The Business

| March 17, 2006 | 4 Comments

We visited Fleishman Hillard Japan today. It is a very nice office right on the Sumida – gawa River. Very nice view from the offices. We were treated with the typically extraordinary Japanese hospitality. I presented a slide show on our global public affairs practice. In deference to the region, I added to my usual quotes from the U.S. Constitution and Aristotle, quotes from Confucius and the Buddha. Who’d have thought that they were advocates of the practice of public affairs?

FH Japan office head Shin Tanaka is very enthusiastic about growing his public affairs activities and judging from the people in the room, Ryo Kanayama, Sho Sakai and Mieko Iwasaki, he has the means to do so. Part of their presentation included a very sophisticated analysis of recent elections the performance of our client, the DPJ party. Shin was particularly interested in Rob’s presentation on Vox Global and saw many opportunities both in and outside the political world to use their capabilities.

I concluded the meeting by presenting the U.S. House of Representatives platter, the American flag pins and a key chain to our guests. It was readily apparent by their reaction to these gifts that they hadn’t received such largesse from Americans since MacArthur gave them back their country. They were equally grateful.

Getting back to the hotel was a bit of a challenge in that I had only slept aout 4 hours over the course of three days. A bit of weaving.

Then came dinner alone with very little English on the menu. While I’m warming up to Sushi, I think two meals in a row is enough, so I went for Tempura. The prices seemed very high, but I thought I might be doing the exchange wrong. I picked the cheapest thing on the menu. It was as series of appetizers that weren’t particlarly filling. I was waiting for the main course, but it never came. The meal was over. The bill was 8,000 yen, which I learned later is $70! Incredible. No wonder you don’t see may fat Japanese people. Highly priced and small portions, great anti-obesity program. The other part of the program discourages cab rides. I learned later that my cab ride from the airport was 29,000 yen, almost $300, more than the cost of my hotel room.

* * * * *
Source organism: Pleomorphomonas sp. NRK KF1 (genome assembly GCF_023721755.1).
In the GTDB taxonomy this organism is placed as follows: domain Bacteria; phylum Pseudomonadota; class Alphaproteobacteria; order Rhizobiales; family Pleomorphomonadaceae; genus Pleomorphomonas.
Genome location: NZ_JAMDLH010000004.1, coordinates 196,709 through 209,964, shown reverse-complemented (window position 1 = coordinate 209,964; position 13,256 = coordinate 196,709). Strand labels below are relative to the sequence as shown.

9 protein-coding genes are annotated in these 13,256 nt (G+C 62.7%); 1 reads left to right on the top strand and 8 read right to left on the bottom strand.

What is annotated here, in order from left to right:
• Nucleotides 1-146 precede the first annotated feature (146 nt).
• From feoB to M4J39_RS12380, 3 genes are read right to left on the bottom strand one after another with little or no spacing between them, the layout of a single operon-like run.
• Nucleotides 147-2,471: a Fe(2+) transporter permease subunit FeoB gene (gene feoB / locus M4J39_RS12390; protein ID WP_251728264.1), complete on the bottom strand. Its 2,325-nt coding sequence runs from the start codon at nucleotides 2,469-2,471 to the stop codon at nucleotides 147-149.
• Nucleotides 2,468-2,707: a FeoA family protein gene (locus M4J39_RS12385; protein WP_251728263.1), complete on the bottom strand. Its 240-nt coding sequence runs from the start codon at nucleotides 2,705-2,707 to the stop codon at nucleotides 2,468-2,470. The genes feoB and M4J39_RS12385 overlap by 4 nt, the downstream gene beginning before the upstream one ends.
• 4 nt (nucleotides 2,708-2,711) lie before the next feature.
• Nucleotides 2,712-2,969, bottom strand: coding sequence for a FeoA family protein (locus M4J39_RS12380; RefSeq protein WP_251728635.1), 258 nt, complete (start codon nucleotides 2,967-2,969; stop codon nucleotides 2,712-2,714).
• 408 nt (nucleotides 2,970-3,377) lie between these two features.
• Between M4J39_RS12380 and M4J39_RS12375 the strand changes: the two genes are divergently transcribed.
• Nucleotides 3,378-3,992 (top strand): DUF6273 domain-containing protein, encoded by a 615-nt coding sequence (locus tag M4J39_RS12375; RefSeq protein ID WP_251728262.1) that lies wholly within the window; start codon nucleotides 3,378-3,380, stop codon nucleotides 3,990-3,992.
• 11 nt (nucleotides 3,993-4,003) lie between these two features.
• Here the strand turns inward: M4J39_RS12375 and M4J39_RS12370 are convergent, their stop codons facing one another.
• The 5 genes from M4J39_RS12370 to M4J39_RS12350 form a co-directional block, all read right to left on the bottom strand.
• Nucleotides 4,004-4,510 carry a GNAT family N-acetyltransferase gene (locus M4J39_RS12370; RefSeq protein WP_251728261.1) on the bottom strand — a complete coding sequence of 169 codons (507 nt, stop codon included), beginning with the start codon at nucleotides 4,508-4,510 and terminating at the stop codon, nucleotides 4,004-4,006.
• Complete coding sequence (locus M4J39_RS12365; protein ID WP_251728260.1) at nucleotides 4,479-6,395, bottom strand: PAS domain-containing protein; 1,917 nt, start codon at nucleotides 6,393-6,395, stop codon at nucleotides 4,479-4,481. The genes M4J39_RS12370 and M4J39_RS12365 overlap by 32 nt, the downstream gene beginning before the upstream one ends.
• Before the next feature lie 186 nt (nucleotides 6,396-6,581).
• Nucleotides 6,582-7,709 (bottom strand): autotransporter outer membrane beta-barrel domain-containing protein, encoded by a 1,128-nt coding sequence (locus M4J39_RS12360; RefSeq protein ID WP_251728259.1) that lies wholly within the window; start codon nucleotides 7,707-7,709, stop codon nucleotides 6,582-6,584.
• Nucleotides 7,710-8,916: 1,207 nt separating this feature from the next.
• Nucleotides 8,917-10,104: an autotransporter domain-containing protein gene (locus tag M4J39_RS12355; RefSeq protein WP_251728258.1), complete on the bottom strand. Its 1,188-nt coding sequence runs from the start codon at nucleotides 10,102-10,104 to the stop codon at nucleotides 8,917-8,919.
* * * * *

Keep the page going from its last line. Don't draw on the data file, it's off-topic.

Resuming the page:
So, it’s now 2 pm and I’m wide awake again. I’m sure I’ll be dragging tomorrow by afternoon. Gonna have to get over this stuff somehow before Beijing.

I’ll be touring the environs this morning and I hope to have some more interesting pictures than white guys talking to Asian guys.

Category: Uncategorized

Comments (4)

Trackback URL | Comments RSS Feed

  1. Anonymous says:

    You know how I feel about blogs, so take this posting as a high compliment — I’m enjoying checking in virtually on your escapes. Your dining experience reminds me of when I was in Kyoto 10 years ago. I tried to order a vegetarian noodle dish, and after a great deal of back and forth with the waiter and two friendly Japanese patrons, we were pleased with ourselves that we had bridged the language and culture gap. When a plate of fried chicken nuggets appeared before me 10 minutes later, I didn’t have the heart to convey they we had gotten it all wrong!

    Kathleen (I don’t have a blogger name!)

  2. Anonymous says:

    Here are some links that I believe will be interested

  3. Anonymous says:

    Your site is on top of my favourites – Great work I like it.

  4. Anonymous says:

    Great site loved it alot, will come back and visit again.

Leave a Reply